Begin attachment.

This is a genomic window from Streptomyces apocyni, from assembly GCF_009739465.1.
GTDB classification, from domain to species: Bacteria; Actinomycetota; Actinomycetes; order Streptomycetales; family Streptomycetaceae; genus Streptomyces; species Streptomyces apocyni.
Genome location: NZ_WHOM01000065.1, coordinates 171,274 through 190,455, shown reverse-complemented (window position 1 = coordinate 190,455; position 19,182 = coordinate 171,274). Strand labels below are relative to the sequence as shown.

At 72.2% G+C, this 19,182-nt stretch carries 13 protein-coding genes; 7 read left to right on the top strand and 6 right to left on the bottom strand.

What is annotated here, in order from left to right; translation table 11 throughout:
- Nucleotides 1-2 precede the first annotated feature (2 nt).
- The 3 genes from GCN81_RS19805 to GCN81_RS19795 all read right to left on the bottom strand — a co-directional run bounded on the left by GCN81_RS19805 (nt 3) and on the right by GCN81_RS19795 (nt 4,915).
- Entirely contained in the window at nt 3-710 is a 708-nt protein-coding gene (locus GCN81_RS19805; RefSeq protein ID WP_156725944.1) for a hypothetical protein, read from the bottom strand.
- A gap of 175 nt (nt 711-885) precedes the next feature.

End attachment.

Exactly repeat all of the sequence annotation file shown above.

This is a genomic window from Streptomyces apocyni, from assembly GCF_009739465.1.
GTDB classification, from domain to species: Bacteria; Actinomycetota; Actinomycetes; order Streptomycetales; family Streptomycetaceae; genus Streptomyces; species Streptomyces apocyni.
Genome location: NZ_WHOM01000065.1, coordinates 171,274 through 190,455, shown reverse-complemented (window position 1 = coordinate 190,455; position 19,182 = coordinate 171,274). Strand labels below are relative to the sequence as shown.

At 72.2% G+C, this 19,182-nt stretch carries 13 protein-coding genes; 7 read left to right on the top strand and 6 right to left on the bottom strand.

What is annotated here, in order from left to right; translation table 11 throughout:
- Nucleotides 1-2 precede the first annotated feature (2 nt).
- The 3 genes from GCN81_RS19805 to GCN81_RS19795 all read right to left on the bottom strand — a co-directional run bounded on the left by GCN81_RS19805 (nt 3) and on the right by GCN81_RS19795 (nt 4,915).
- Entirely contained in the window at nt 3-710 is a 708-nt protein-coding gene (locus GCN81_RS19805; RefSeq protein ID WP_156725944.1) for a hypothetical protein, read from the bottom strand.
- A gap of 175 nt (nt 711-885) precedes the next feature.